This is another installment in the “Tales From the Tombstone” series
John Clifford Pemberton, to Civil War enthusiasts, conjures up one word: Vicksburg. On July 4, 1863, the Confederate lieutenant general surrendered the “Gibraltar of the West.” With the loss of Vicksburg, including the approximately 30,000 Confederate soldiers surrendered, the mighty Mississippi River now flowed unimpeded under complete Union control.
The architect of that victory, Ulysses S. Grant, would rise to the top echelon of Union military leaders and eventually to the top post in both the army and politics of the United States. Fittingly, Pemberton sunk to the lowest echelon of scapegoats in the Confederacy.
Born into an affluent Philadelphia family on August 10, 1814, Pemberton attended West Point, where demerits almost caused his expulsion. When graduation came, Pemberton stood right in the middle of the pack; 27th out of 50 graduating cadets.
What ensued was a 24-year army career, including service in the Mexican War, where he was brevetted twice for conduct during two separate engagements.
Yet, after shots were fired on Fort Sumter, in Charleston, South Carolina, Pemberton decided, possibly swayed by his Virginia-born wife, and his sense on honor and duty, to resign his commission on April 24, 1861.
Initially a lieutenant-colonel in the service of Virginia, he was quickly promoted brigadier general in June 1861, followed nine-months later by a promotion to major general. There is still some mystery to this meteoric rise in rank.
His first major command was on the Atlantic seaboard in charge of the Department of South Carolina and Georgia. Pemberton soon ran afoul of both state governors when he would not declare that certain positions would be defended at all costs including Charleston, and the symbolic Fort Sumter. Pemberton was soon relieved from command at the request of those same state governors.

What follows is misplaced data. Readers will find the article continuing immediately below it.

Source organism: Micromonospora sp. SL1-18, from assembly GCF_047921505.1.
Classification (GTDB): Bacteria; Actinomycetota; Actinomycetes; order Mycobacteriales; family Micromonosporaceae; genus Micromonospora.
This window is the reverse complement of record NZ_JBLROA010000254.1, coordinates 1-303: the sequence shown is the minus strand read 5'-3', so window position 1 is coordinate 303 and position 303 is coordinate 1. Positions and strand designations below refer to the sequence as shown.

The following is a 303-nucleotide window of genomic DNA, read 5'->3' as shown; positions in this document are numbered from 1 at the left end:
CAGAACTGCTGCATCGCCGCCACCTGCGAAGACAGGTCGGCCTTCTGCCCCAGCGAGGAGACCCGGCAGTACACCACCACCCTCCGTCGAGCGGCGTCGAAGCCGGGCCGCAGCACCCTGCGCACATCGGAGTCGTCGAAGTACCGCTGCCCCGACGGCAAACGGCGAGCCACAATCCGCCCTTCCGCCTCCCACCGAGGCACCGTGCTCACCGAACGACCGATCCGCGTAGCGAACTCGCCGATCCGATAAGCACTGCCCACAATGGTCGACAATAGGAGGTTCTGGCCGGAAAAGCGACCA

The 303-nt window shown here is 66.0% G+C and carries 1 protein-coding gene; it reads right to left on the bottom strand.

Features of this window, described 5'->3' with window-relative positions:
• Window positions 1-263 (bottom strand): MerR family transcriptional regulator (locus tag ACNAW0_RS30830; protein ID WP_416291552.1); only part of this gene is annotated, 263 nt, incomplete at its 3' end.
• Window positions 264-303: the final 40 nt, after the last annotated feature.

Pemberton who had been promoted to major general in January, received a promotion to lieutenant general on October 10, 1862 and was tasked to defend Vicksburg.
And this is where disaster awaited the Northern-born rebel. After a siege of six weeks, Pemberton surrendered over 2,000 officers, approximately 27,200 men, 172 cannons, and over 60,000 muskets.
The vile and hatred that Pemberton received from his adopted homeland would stick with him the rest of the war.
After his surrender Pemberton became a high-ranking general without a command. Even Braxton Bragg declined adding Pemberton to his command and the Army of Tennessee. Less than a year after his surrender at Vicksburg, in May 1864, the Pennsylvanian resigned as a general officer and accepted three days later a commission in the artillery as a lieutenant-colonel. With all his shortcomings, this swallowing of ego and pride was evidence of his continued strong loyalty to the Confederate cause.
Pemberton would serve in this capacity in the Richmond defenses before being selected as inspector general of artillery on January 7, 1865. Captured in North Carolina on April 12, 1865, there is still no record of his parole to this day.
His post-war years consisted of farming near Warrenton, Virginia for a decade before returning north of the Mason-Dixon Line. He died in his birth city of Philadelphia on July 13, 1881 at the age of 66.
Even in death there was controversy surrounding Pemberton. When the fact became known that the ex-Confederate general was to be buried in the prestigious Laurel Hill Cemetery in Philadelphia, former Union officers, including George Meade, protested.
Eventually, the matter was settled as Pemberton was buried near the fringes of the cemetery and not until recently was there even mention of him as a former Confederate (a small plaque in front of his tombstone relates this information today).
*In a “bet-you-didn’t know that” fact, his nephew, also John Pemberton became an officer in the Confederate service and was wounded severely in one of the last actions of the war in Columbus, Georgia on April 16, 1865. He survived to become credited with inventing Coca-Cola.
**The title of this post comes from a quote, found on a biography about John C. Pemberton, courtesy of the Civil War Trust.